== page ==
Linked by Joost van der Sluis on Mon 10th Sep 2007 16:03 UTC
General Development Recently, Free Pascal (FPC) version 2.2.0 was released. This open source Pascal compiler has - since its initial release in 1993 - grown to be one of the most sophisticated open source compilers available today. Daily, more programmers discover FPC and develop their applications in Object Pascal. Specifically, the development of Lazarus has contributed to this phenomenon: Lazarus is a graphical open source IDE for FPC, with an extensive tool kit to design graphical (GUI) applications.
Thread beginning with comment 270211
To view parent comment, click here.
To read all comments associated with this story, please click here.
RE[2]: Lazarus
by FooBarWidget on Tue 11th Sep 2007 08:27 UTC in reply to "RE: Lazarus"
FooBarWidget
Member since:
2005-11-11

Why is GTK2 dependency a problem? I don't know any post-2004 Linux desktop system that doesn't have GTK2 installed. I think it's safe to say that 99% of Linux *desktop* systems have GTK2.

Reply Parent Score: 3

RE[3]: Lazarus
by ggeldenhuys on Tue 11th Sep 2007 09:59 in reply to "RE[2]: Lazarus"
ggeldenhuys Member since:
2006-11-13

Why is GTK2 dependency a problem? I don't know any post-2004 Linux desktop system that doesn't have GTK2 installed. I think it's safe to say that 99% of Linux *desktop* systems have GTK2.


NO, not all distros come with GTK2. Kubuntu or any other KDE based distro doesn't come with GTK1 or GTK2. A bare bones X Window system (Linux or FreeBSD) comes with some lightweight window manager. Normally not with Gnome or some other GTK2 base WM.

Also installing GTK2 afterwards is normally a pain. It's not just a single package. It's gtk, gtk-comon, gdk, pango etc... A lot of packages just to get a GTK2 app running. Then lets talk about different versions on GTK2. Distro's are normally behind compared to the latest GTK2 version available, so your applications will have a hell of a time trying to run if it was designed with the latest GTK2.

Talking directly to XLib (like fpGUI does) removes all those problems! And your applications will run, no matter what lightweight or heavy WM you have installed.

Reply Parent Score: 1

RE[4]: Lazarus
by anda_skoa on Tue 11th Sep 2007 12:40 in reply to "RE[3]: Lazarus"
anda_skoa Member since:
2005-07-07

NO, not all distros come with GTK2. Kubuntu or any other KDE based distro doesn't come with GTK1 or GTK2.


Might be true for GTK1, but I am pretty sure every distribution ships GTK2 and Qt3, especially since the two are part of the library set specified by the LSB.

Also installing GTK2 afterwards is normally a pain. It's not just a single package.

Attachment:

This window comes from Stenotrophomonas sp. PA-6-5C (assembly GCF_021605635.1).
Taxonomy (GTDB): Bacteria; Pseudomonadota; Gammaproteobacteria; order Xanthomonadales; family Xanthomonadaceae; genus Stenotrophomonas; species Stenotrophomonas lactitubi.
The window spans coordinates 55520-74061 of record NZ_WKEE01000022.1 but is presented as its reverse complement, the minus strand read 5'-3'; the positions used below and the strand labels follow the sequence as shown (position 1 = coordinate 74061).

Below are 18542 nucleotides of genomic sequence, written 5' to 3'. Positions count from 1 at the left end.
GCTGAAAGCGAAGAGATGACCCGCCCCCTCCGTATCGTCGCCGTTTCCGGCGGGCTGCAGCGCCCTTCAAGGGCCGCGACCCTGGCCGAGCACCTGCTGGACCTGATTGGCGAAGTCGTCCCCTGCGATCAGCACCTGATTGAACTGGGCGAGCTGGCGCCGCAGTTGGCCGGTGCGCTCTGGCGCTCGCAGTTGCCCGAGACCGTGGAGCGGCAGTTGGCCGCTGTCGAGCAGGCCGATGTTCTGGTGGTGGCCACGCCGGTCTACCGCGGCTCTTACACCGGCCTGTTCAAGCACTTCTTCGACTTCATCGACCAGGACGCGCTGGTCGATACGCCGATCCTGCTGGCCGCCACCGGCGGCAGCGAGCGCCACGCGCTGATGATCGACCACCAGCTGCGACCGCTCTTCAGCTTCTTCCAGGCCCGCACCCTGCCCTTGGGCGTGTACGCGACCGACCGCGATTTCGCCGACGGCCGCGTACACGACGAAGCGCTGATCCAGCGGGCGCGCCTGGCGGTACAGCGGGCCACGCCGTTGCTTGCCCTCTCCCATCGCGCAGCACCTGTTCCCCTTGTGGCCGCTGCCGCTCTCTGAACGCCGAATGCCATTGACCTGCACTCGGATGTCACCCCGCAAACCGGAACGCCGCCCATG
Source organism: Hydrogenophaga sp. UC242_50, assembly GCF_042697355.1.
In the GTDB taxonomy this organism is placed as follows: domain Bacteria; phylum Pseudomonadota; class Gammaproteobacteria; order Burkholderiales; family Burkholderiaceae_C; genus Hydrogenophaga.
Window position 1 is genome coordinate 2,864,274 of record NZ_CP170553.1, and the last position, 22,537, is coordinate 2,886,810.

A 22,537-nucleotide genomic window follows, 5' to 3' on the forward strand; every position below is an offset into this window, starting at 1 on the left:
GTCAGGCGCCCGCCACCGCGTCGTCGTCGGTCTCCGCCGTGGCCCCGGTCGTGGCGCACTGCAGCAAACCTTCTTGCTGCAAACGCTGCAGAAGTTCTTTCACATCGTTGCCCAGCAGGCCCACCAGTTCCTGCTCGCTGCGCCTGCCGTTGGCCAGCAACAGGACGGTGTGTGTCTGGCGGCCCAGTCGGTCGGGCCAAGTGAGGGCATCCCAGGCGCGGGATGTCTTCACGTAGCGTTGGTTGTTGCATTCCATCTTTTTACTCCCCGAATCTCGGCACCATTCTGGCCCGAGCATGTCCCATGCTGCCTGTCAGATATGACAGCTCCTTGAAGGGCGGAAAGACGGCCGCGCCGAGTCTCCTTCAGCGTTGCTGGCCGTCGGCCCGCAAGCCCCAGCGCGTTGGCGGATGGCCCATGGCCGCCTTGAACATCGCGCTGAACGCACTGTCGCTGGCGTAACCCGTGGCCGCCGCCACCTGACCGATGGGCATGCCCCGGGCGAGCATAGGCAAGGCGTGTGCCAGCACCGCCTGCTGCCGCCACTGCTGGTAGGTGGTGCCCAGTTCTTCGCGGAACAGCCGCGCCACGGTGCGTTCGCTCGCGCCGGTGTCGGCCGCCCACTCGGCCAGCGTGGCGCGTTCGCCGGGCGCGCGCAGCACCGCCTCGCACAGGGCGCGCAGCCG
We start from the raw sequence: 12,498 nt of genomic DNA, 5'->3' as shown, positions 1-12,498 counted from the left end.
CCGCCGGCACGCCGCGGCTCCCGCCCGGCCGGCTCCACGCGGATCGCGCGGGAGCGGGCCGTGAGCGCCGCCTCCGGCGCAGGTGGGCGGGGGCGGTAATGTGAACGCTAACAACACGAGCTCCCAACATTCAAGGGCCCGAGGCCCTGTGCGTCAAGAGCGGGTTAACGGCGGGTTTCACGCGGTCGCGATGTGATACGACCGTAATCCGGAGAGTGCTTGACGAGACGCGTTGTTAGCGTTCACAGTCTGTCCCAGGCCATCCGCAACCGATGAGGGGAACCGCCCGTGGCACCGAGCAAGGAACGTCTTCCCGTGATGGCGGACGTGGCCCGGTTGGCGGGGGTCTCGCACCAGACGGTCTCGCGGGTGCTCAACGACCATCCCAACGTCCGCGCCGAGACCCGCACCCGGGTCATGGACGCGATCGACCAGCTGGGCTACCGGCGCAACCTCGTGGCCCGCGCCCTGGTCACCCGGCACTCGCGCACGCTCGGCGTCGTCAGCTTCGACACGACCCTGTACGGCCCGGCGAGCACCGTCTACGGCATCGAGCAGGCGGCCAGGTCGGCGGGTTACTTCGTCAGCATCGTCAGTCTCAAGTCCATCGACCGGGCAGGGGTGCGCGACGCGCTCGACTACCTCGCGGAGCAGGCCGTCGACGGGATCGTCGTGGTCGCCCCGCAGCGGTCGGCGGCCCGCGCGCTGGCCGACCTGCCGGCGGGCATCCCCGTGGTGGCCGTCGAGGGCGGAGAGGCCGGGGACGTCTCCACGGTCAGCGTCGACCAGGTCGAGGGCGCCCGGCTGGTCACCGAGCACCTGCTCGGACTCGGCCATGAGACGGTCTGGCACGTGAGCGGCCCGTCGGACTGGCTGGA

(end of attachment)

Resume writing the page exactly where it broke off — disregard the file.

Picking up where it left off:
All distribution package managers do dependency resolution, don't they?

Reply Parent Score: 2

RE[4]: Lazarus
by FooBarWidget on Tue 11th Sep 2007 18:36 in reply to "RE[3]: Lazarus"
FooBarWidget Member since:
2005-11-11

I didn't say all. I said most. And which distribution today doesn't support automatic dependency resolution? If I type 'apt-get install gtk2' then APT will automatically install whatever extra dependencies it has. Even FreeBSD's ports supports auto-installing dependencies.

I dare to say that if people refuse to install GTK in order to use your app, then your app is not worth installing anyway. Likewise, if a good app is written in QT, and I need that app, then I will make sure I have QT. I don't care about the GNOME/KDE "war". Even commercial apps like VMWare and BitRock Installer depend on GTK2 and they don't seem to be losing customers because of that.

Sure, there are hardcore geeks out there that absolutely to refuse GTK/QT (note that I didn't say GNOME/KDE) or other "bloat" because they're running a Pentium 300 with 64 MB RAM (or just because of irrational elitism), but those people consist of, like, 1% of the market. I'd gladly trade that market share with the amount of development time I save by using a good GUI toolkit.
It's a good thing to care about users and to minimize dependencies, but at some point there will be a point of diminishing returns. And I believe anything below GTK2/QT lies past that point.


"Distro's are normally behind compared to the latest GTK2 version available, so your applications will have a hell of a time trying to run if it was designed with the latest GTK2."

But what does that have to do with you, the developer? Just don't use the most recent GTK APIs and stick to the subset of APIs that were introduced in GTK 2.4 or something. The GTK API docs specifically mention the version where an API is introduced.

Edited 2007-09-11 18:42

Reply Parent Score: 4